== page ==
Updated news on the Gambino, Genovese, Bonanno, Lucchese and Colombo Organized Crime Families of New York City.

Monday, March 7, 2011

Untouchable Bronx hitman faces life in jail after 40 murders

A Bronx hit man was once so untouchable that even a rival's hand grenade couldn't harm him.
But killer Joseph Meldish has finally been nailed by those he hates most -- people who dare to stand up to him.
The 55-year-old thug -- recently convicted of his second murder -- faces life behind bars when he's sentenced Wednesday, thanks to dogged cops and courageous witnesses and jurors, authorities say.
"[Meldish] definitely ruled the neighborhood with a lot of intimidation throughout the years," said Lt. Sean O'Toole of the Bronx Homicide Task Force.
Joseph Meldish
Joseph Meldish
When it came to prosecuting the Purple Gang killer of Throgs Neck, "nobody wanted to be involved," O'Toole said.
Meldish is suspected of being involved in up to 40 murders, both for his own gang and for the Lucchese and Genovese crime families, authorities said.
He was arrested for his first slaying nearly 40 years ago, at age 18.
He pleaded guilty to manslaughter in that case and was sentenced March 10, 1976 -- 35 years to the day that he'll return for sentencing in the other murder this week.
After serving just three years behind bars, the young thug was paroled -- and allegedly killed again.
O'Toole said that a dispute erupted between Meldish and 23-year-old John Gioia in a Bronx social club in September 1981 and that when they took it outside, Gioia "threw a hand grenade [at Meldish]," but it didn't go off.
"We're confident Meldish [then] shot Gioia," the cop said. But witnesses wouldn't talk. It wasn't until 2009 that Meldish was indicted.
The case has yet to go to trial; Meldish has pleaded not guilty.
His other infamous escapades also include an incident in 1984, when gang members beat a man and stole $350 while Meldish threatened to kill the victim if he went to cops. The victim went into the witness-protection program.
At the time, police said Meldish's brother, Michael, led the Purple Gang, which controlled the drug trade in Harlem and The Bronx.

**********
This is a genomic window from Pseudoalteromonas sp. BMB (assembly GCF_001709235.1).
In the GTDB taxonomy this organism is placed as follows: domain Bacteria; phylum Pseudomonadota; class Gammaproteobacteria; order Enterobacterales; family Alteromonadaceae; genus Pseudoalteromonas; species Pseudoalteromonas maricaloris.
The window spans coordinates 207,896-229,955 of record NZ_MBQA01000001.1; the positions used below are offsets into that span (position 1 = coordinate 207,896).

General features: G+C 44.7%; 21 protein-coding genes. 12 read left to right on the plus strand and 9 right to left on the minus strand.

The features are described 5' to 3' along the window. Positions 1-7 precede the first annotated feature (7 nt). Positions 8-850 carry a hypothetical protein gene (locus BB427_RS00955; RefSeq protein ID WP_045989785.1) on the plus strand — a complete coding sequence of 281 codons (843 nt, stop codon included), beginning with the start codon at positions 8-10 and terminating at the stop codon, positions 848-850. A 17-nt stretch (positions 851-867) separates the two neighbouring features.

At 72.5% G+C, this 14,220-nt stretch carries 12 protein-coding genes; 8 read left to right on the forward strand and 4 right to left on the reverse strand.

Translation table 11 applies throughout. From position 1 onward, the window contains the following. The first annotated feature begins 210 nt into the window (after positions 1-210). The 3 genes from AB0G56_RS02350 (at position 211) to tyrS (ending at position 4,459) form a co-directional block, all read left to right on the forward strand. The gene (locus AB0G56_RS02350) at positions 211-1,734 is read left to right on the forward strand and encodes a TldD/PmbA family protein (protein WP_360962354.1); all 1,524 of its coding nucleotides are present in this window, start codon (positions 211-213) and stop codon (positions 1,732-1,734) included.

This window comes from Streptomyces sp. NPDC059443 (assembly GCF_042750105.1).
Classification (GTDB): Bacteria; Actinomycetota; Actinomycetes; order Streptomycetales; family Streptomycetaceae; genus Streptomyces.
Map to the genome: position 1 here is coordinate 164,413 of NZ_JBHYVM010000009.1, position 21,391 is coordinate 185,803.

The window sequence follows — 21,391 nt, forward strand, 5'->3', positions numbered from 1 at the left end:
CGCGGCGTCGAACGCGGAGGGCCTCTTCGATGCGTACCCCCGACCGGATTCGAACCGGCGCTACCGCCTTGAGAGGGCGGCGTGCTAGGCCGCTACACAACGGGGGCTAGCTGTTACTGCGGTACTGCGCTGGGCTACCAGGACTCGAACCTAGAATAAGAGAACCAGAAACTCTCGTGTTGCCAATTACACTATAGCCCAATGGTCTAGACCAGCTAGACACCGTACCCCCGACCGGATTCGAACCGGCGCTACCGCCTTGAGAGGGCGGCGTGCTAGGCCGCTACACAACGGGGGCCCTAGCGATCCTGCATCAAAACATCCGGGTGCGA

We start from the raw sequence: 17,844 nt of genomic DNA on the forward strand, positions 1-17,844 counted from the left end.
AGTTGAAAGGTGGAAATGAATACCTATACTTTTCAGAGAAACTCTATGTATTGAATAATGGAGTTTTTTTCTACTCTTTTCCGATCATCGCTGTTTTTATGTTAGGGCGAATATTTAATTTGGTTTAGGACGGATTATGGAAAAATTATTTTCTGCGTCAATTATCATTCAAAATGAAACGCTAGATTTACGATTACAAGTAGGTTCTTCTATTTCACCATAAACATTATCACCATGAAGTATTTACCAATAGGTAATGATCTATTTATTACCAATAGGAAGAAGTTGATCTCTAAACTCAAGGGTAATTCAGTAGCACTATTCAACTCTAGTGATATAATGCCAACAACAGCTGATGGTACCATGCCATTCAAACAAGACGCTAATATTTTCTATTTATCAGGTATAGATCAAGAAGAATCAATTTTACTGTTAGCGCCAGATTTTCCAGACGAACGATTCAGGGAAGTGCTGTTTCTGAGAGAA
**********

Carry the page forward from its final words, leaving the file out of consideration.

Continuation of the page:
Joseph Meldish was imprisoned again in 1988 for drug possession, buying the narcotics with money he stole through intimidation.
"He would go into bars and start taking people's money right off the bar," O'Toole said. "If you argued with him, the next thing you know, he would be back with a baseball bat or he would start shooting."
Then, in 1999, one-time drug dealer Tommy Brown refused to lend Meldish $20 for a deal. Meldish turned around and burglarized Brown's home.
Brown reported the crime, then decided against pressing charges.
"Nobody wanted any problems with him," he explained. But Meldish still plotted his revenge.
A crony, David Thiong, drove Meldish and crack-addicted prostitute Kim Hanzlick to Frenchy's Tavern in Throgs Neck, where Brown hung out.
Hanzlick ducked into the bar and returned to tell Meldish that Brown was sitting with his wife at the second-to-last table on the right.
Meldish then barged in wearing a ski mask and shot the man eight times, killing him.
Too bad it was Tommy Brown's lookalike brother, Joey.
O'Toole said that from the start of the investigation, Meldish was their target. But "we had to convince people to talk," he said. "At the mere mention of his name, everybody would be scared."
Getaway driver Thiong finally flipped on Meldish in 2009 for immunity. At Meldish's trial last month, ADA Christine Scaccia, armed with subpoenas, hauled in witnesses who testified that they were scared to be there.
Two potential jurors were excused after saying they knew about Meldish and were afraid.
The forewoman also asked to be excused after realizing the verdict would be read in open court.
And the entire jury asked if "the family" -- apparently Meldish's relatives -- would be watching while testimony was read back to them, then asked for a private read-back.
But in the end, the jurors held out and convicted Meldish.


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